Atlanta joins list of cities featured in esteemed Michelin restaurant rating guides

061722 Atlanta: Automobiles travel along John Lewis Freedom Parkway as the Atlanta skyline is shown from the Jackson Street bridge, Thursday, June 16, 2022, in Atlanta. Metro Atlanta’s air quality has improved significantly over the past two decades, but the area still received a failing grade this year from the American Lung Association for harmful smog. (Jason Getz / Jason.Getz@ajc.com)

Credit: Jason Getz / Jason.Getz@ajc.com

Credit: Jason Getz / Jason.Getz@ajc.com

061722 Atlanta: Automobiles travel along John Lewis Freedom Parkway as the Atlanta skyline is shown from the Jackson Street bridge, Thursday, June 16, 2022, in Atlanta. Metro Atlanta’s air quality has improved significantly over the past two decades, but the area still received a failing grade this year from the American Lung Association for harmful smog. (Jason Getz / Jason.Getz@ajc.com)

Atlanta will be added to the list of cities with their own Michelin guides, making it the ninth North American destination to be included.

In conjunction with the Atlanta Convention & Visitors Bureau (ACVB), Michelin will release the first Michelin Guide Atlanta this fall, “featuring world-class restaurants in the metro Atlanta area,” according to a press release.

Anonymous Michelin Guide “inspectors” are in the process of visiting restaurants in order to award chosen restaurants coveted one, two or three Michelin stars. The guide also includes a Bib Gourmand selection, “highlighting restaurants that offer great quality food at good prices,” and a Green Star given to eateries “that are leaders in sustainable gastronomy.”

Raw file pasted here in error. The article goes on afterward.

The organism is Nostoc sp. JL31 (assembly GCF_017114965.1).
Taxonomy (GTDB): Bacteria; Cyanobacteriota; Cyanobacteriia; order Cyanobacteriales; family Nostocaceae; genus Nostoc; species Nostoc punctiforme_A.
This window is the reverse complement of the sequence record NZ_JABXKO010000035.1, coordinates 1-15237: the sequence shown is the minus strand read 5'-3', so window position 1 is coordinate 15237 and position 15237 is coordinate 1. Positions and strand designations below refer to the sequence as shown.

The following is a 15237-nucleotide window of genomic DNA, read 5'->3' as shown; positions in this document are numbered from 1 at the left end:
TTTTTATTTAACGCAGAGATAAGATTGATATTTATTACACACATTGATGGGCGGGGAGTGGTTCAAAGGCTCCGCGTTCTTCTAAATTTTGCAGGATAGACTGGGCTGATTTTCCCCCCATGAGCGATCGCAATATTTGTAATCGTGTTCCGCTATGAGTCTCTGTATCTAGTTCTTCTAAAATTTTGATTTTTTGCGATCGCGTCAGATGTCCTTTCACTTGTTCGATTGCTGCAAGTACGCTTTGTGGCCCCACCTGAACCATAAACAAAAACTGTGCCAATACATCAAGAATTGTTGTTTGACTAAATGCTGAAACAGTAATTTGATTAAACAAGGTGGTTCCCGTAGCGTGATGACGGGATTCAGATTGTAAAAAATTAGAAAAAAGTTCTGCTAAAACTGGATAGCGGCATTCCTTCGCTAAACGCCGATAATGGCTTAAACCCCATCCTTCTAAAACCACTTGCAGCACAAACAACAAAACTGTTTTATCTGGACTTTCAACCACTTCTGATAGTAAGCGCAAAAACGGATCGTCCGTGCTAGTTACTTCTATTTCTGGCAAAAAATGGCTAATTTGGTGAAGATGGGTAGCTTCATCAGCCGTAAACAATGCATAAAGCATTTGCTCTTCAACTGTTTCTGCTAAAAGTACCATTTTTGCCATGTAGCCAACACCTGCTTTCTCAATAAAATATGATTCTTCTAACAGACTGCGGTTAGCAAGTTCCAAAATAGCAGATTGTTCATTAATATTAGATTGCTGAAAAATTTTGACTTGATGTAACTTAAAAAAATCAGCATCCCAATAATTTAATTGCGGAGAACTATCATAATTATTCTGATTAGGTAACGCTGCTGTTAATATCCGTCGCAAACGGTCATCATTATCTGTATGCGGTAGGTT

Inspectors make dining reservations secretly and “pay for all their meals to ensure they are treated the same as any other customer,” according to the release.

“We want to recognize that Atlanta is a culinary powerhouse, with a long list of styles and flavors for foodies to enjoy,” said Gwendal Poullennec, international director of the Michelin Guides, in a prepared statement. “One might immediately associate the city with Southern cuisine, and rightfully so, but there is much depth here that should not go overlooked.”

The Atlanta restaurant selection will follow Michelin’s historical methodology, based on five universal criteria: quality products, the harmony of flavors, the mastery of cooking techniques, the voice and personality of the chef as reflected in the cuisine, and consistency between each visit and throughout the menu (each restaurant is inspected several times a year).

Though Michelin works with Destination Marketing Organizations or tourism boards, to promote the travel industry in the respective locations, the selection process remains independent; the Michelin Guide is working with ACVB on marketing and promotion activities only.

“Atlanta’s culinary scene is rich in diversity and constantly evolving but has long been one of the most underappreciated assets in our city,” said William Pate, president and CEO of ACVB, in a prepared statement. “We are proud of the recognition the Michelin Guide will bring to our destination as it highlights our local chefs and cuisine.”

The 2023 Atlanta restaurant selection will join a selection of Michelin-rated hotels later this year.

The guide, first published in France at the turn of the 20th century to encourage tire sales by giving practical advice to French motorists, has become known as a bible of sorts for those seeking to find some of the best restaurants in Michelin-star cities. Other North American cities and states included in the Michelin Guide include Chicago, New York and California.

Sign up for the AJC Food and Dining Newsletter

Read more stories like this by liking Atlanta Restaurant Scene on Facebook, following @ATLDiningNews on Twitter and @ajcdining on Instagram.

About the Author